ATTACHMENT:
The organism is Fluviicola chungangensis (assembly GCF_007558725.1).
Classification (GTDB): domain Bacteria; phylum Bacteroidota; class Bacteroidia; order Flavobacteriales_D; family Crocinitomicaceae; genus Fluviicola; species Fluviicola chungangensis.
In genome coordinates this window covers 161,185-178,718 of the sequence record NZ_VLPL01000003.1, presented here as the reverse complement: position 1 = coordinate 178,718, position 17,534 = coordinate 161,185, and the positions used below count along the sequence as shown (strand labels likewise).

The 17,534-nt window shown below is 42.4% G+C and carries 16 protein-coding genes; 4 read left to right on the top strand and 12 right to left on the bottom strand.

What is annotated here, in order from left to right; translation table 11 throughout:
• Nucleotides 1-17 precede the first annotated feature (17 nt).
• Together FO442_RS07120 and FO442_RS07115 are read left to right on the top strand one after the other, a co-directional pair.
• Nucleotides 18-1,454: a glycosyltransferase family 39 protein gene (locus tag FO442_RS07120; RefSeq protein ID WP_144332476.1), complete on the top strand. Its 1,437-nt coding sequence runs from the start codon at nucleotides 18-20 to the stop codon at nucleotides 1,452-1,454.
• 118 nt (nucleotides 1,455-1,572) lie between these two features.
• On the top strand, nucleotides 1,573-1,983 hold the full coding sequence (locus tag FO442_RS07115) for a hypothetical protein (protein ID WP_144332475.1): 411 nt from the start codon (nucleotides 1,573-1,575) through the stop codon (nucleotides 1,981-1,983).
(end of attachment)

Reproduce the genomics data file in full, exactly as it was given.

The organism is Fluviicola chungangensis (assembly GCF_007558725.1).
Classification (GTDB): domain Bacteria; phylum Bacteroidota; class Bacteroidia; order Flavobacteriales_D; family Crocinitomicaceae; genus Fluviicola; species Fluviicola chungangensis.
In genome coordinates this window covers 161,185-178,718 of the sequence record NZ_VLPL01000003.1, presented here as the reverse complement: position 1 = coordinate 178,718, position 17,534 = coordinate 161,185, and the positions used below count along the sequence as shown (strand labels likewise).

The 17,534-nt window shown below is 42.4% G+C and carries 16 protein-coding genes; 4 read left to right on the top strand and 12 right to left on the bottom strand.

What is annotated here, in order from left to right; translation table 11 throughout:
• Nucleotides 1-17 precede the first annotated feature (17 nt).
• Together FO442_RS07120 and FO442_RS07115 are read left to right on the top strand one after the other, a co-directional pair.
• Nucleotides 18-1,454: a glycosyltransferase family 39 protein gene (locus tag FO442_RS07120; RefSeq protein ID WP_144332476.1), complete on the top strand. Its 1,437-nt coding sequence runs from the start codon at nucleotides 18-20 to the stop codon at nucleotides 1,452-1,454.
• 118 nt (nucleotides 1,455-1,572) lie between these two features.
• On the top strand, nucleotides 1,573-1,983 hold the full coding sequence (locus tag FO442_RS07115) for a hypothetical protein (protein ID WP_144332475.1): 411 nt from the start codon (nucleotides 1,573-1,575) through the stop codon (nucleotides 1,981-1,983).